Helping Ease Senior Isolation One Visit At A Time

By: Ken Ronzetti, FCA Friendly Visitor Volunteer

Two and a-half years ago, I got involved with FCA because I wanted to help under-served populations on Long Island. When I learned about the Friendly Visitor Program for seniors, I decidely immediately to get involved and to be matched with senior in need, who I would visit with once a week for an hour. The commitment was one year. 

The first time I visited Joe, an older man who lives Ronzetti_FriendlyVisitorsVignette_edited.jpgalone in a small apartment, I was nervous.  FCA assured me though that the organization carefully screens seniors and volunteers to find a suitable match. After all, I am 28, and Joe is 72 but sure enough, we found a lot to talk about: Work, family dynamics, politics and the news.  Joe reads the newspaper, watches CNN and loves to talk about the news.  Throughout our time together, we quickly were at no loss of things to share with eachother and discuss regularly. 

Joe is a retired anesthesiologist, and I admit to a Web-MD interest in medicine. Joe had a DVD of a diagnostic from a medical test, but didn’t know how to access it. I opened it on his computer and together we looked at the imaging of his recent back surgery. He pointed out different segments of the spine for me.

While the volunteer commitment is one year, I’m already more than two years in.

Just as I have helped Joe navigate his computer and provide converation and companionship, he has more than helped me with my own challenges. A terrific listener, Joe has encouraged me to move outside my comfort zone. On his advice, I have shifted to a more social calendar, actively meeting people outside of work. 

There is a lot to learn from someone who has lived on this planet for seven decades. Joe’s notion of patriotism, for example, reflects a generation whose family members went to battle in WW2, or were drafted during the Vietnam War. My generation can reference wars, but most of my friends went to college and didn’t have to consider dodging anything except the alarm clock after a late night of partying—er, studying.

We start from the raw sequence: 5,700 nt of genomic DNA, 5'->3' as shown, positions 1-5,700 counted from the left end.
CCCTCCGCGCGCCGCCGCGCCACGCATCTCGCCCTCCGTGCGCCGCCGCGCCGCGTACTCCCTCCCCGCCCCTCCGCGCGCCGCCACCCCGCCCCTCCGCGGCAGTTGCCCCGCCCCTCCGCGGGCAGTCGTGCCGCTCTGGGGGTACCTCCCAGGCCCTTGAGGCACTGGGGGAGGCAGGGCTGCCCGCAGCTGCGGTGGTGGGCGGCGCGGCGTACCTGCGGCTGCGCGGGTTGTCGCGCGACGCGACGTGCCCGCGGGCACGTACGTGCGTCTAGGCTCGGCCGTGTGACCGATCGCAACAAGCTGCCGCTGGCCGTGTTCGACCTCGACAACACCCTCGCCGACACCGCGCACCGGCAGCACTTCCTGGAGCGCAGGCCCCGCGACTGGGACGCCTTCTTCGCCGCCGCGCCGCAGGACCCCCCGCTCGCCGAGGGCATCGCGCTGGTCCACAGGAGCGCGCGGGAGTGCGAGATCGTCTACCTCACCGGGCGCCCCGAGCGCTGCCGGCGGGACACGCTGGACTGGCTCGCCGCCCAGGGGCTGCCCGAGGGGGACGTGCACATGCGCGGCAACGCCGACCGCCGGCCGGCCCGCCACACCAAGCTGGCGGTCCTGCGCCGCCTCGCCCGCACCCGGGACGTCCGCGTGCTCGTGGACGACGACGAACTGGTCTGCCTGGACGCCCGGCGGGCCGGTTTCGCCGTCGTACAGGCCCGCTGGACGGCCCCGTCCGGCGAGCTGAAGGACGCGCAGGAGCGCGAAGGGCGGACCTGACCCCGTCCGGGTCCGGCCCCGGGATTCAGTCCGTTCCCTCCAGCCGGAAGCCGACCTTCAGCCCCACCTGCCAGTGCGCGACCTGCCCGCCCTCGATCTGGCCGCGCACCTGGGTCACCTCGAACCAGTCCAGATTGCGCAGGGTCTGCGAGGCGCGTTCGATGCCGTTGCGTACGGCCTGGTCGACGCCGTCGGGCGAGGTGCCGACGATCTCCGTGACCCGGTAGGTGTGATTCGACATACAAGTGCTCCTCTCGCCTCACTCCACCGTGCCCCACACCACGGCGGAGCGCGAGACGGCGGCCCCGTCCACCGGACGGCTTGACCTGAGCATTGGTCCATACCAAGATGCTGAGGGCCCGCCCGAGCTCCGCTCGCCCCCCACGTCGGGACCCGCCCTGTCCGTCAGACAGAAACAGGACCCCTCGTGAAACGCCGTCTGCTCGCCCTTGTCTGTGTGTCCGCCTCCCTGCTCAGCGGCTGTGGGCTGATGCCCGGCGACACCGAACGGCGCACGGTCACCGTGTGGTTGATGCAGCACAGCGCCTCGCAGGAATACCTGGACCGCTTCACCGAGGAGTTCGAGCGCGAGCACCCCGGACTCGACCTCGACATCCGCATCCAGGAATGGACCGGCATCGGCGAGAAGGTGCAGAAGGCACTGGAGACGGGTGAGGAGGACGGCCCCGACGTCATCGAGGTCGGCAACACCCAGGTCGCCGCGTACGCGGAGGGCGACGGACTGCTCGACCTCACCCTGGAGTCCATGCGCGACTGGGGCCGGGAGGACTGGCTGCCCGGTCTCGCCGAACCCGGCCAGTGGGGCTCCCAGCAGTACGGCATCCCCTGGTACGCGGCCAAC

Volunteering has become a welcome oasis for me, a place where I’m removed from the rest of my life. If I’m unable to visit Joe in person, we chat by phone.

Visiting a senior is not about being on auto-pilot or just doing your "due diligence"; it provides you with something that you cannot get anywhere else: A meaningful and genuine connection with an older adult. While you may have started out looking to assist or care for them, you begin to realize that you are the one being helped.

I strongly encourage my peers to volunteer with FCA's Friendly Visitor program or another program of this kind.  Or just simply go out and visit a senior.

I can hardly wait for my next visit.

Ken Ronzetti lives in Garden City. He is a graduate of Wake Forest University in North Carolina where he studied Political Science. He serves on the leadership council of Family & Children’s Association.